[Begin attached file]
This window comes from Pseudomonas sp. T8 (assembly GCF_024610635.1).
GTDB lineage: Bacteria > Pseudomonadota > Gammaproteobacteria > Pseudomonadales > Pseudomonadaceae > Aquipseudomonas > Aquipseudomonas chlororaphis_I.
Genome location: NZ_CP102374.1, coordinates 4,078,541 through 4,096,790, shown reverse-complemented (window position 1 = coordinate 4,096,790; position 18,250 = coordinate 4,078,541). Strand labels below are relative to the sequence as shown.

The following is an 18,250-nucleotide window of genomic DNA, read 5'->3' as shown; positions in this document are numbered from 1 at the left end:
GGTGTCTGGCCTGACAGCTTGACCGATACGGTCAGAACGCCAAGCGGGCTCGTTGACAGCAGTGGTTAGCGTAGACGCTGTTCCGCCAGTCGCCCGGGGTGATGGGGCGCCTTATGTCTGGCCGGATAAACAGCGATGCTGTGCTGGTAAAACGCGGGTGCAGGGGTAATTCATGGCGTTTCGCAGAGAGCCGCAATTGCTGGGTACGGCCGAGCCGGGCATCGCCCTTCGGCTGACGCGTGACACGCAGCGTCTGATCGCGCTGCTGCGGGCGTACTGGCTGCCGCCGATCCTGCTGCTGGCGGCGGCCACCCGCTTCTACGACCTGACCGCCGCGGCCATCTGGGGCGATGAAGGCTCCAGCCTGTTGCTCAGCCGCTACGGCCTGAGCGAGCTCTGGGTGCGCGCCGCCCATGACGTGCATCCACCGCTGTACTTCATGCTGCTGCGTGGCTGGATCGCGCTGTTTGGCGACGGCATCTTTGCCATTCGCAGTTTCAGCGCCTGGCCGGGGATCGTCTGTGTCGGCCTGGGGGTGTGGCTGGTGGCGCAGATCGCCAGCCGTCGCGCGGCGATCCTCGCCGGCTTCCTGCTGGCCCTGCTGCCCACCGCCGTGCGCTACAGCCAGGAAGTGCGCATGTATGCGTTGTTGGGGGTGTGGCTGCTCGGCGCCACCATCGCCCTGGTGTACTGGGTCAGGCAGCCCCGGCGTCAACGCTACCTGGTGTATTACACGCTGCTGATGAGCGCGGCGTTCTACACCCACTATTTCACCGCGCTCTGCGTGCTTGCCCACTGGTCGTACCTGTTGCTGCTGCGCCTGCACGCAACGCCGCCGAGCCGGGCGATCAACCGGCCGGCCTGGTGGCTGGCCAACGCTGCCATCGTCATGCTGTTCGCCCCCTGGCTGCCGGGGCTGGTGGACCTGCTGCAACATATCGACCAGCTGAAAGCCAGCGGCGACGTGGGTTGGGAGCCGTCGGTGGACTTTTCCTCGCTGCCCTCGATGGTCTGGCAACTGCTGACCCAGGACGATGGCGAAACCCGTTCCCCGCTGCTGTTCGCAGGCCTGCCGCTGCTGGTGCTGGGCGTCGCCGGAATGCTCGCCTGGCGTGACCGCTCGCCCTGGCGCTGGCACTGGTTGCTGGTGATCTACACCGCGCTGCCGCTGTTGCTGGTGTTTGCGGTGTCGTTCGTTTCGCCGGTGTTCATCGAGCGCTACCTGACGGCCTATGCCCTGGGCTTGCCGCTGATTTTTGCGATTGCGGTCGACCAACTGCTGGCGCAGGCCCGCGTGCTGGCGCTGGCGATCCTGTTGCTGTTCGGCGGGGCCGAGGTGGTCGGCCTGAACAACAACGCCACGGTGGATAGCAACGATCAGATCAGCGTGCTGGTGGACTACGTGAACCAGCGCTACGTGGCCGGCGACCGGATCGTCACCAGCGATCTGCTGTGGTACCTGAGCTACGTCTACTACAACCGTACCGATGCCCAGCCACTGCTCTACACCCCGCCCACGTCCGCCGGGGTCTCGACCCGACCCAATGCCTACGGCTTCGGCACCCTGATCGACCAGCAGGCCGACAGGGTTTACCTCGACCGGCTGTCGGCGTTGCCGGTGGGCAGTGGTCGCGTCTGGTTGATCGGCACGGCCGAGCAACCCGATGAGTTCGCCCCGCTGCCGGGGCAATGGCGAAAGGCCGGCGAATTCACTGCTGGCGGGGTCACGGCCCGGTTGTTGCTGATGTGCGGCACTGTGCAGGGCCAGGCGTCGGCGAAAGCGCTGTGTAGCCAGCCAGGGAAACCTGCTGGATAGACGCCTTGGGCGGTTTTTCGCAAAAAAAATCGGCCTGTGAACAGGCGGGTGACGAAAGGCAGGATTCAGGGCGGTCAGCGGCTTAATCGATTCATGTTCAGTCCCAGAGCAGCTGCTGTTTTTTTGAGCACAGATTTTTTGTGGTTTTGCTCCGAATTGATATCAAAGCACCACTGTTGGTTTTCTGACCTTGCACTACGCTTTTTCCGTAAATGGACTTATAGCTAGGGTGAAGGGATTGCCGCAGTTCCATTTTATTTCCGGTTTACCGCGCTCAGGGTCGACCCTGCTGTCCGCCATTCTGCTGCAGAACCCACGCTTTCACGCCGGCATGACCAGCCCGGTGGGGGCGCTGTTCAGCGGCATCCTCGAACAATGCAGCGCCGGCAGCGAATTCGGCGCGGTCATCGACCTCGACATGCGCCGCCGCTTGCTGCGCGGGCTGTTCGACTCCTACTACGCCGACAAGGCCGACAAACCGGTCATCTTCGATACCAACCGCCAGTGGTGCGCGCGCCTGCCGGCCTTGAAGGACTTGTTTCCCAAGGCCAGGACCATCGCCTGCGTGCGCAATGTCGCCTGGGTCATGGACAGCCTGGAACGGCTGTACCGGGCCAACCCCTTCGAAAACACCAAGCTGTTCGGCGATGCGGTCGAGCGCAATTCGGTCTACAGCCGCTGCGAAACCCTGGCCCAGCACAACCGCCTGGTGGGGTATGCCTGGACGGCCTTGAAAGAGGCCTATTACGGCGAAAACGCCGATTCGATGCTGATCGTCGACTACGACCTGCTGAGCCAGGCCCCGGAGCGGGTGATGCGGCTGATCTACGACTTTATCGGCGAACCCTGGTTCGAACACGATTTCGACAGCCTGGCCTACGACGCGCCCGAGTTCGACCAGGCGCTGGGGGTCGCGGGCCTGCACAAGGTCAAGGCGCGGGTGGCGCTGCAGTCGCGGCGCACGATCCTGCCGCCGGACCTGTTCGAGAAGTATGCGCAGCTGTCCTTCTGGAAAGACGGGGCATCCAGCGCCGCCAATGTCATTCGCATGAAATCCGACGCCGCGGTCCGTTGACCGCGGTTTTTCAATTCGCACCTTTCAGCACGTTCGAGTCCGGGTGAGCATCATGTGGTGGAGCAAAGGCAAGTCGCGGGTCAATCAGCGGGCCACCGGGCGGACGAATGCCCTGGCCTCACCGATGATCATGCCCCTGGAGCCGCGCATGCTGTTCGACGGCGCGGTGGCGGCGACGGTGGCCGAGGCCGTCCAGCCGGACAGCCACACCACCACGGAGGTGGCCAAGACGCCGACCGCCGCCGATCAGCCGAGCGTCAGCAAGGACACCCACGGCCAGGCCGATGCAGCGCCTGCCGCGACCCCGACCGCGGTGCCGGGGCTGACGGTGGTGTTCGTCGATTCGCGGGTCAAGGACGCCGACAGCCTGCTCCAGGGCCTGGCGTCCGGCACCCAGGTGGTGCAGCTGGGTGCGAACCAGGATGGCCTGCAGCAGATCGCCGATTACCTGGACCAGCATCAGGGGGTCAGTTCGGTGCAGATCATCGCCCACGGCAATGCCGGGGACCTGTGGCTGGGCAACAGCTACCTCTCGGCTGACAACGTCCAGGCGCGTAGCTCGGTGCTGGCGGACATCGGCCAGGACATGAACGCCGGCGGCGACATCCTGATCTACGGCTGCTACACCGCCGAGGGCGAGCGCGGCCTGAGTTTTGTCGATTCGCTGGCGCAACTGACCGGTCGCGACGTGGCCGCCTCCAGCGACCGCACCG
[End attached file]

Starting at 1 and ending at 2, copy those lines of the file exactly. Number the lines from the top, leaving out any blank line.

This window comes from Pseudomonas sp. T8 (assembly GCF_024610635.1).
GTDB lineage: Bacteria > Pseudomonadota > Gammaproteobacteria > Pseudomonadales > Pseudomonadaceae > Aquipseudomonas > Aquipseudomonas chlororaphis_I.